Everyday practice of science
Frederick Grinnell
Oxford University Press
2011 | 256pp | £12.99 (PB)
ISBN  9780199794652
Reviewed by Paul Wolstenholme-Hogg

Everyday practice of science is a must for every practicing researcher. Not only is it a delight to read and very difficult to put down, but it is also a welcome breath of fresh air. To come across a book such as this, that brings such honesty and experience to the reality of practicing science is more than a treat to read, it's a must have. It's one that shares the true path that research and researchers follow on their journey to scientific discovery. 

The effort and hard work that PhD students and researchers worldwide endure day after day is tantalisingly captured in this fine account of the 'true' scientific method. The book is not only an honest account of the hardships of scientific research and the relationship with modern society, but it also presents itself as a wonderful account of the scientific system and how elements of that system direct today's research findings towards the scientific method.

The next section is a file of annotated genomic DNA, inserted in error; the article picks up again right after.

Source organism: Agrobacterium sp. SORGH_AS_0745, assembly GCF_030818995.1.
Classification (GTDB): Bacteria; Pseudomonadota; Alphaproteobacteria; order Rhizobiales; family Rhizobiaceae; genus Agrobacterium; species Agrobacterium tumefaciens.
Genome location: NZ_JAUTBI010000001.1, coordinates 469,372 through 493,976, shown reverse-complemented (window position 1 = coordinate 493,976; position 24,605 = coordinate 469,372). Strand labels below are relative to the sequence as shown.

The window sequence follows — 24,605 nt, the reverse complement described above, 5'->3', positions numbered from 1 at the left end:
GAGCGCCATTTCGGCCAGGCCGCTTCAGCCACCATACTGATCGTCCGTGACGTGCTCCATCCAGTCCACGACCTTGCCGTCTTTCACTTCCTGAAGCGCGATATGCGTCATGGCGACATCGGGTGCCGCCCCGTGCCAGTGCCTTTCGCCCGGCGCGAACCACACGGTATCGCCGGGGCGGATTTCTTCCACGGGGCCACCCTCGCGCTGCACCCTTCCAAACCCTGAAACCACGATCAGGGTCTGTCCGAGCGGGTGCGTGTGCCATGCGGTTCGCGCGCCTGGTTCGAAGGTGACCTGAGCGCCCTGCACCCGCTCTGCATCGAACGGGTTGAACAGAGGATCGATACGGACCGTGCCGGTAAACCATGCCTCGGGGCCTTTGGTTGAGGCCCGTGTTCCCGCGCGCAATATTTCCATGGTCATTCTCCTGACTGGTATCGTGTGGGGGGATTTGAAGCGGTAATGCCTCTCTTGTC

The scientific method is often represented as being the logical, planned approach to science, but as most researchers are aware, and the author clearly shows, the 'logical' looks very different to the 'chronological' findings. The Everyday practice of science also illustrates the fine balance that scientific research must adopt in today's society in terms of the preservation of scientific credibility, ethical behaviour and the harmonic dichotomy of science and religion. 

Will I recommend it for my fellow researcher's bookshelves? Absolutely, but I doubt it will spend much time on the actual bookshelf.

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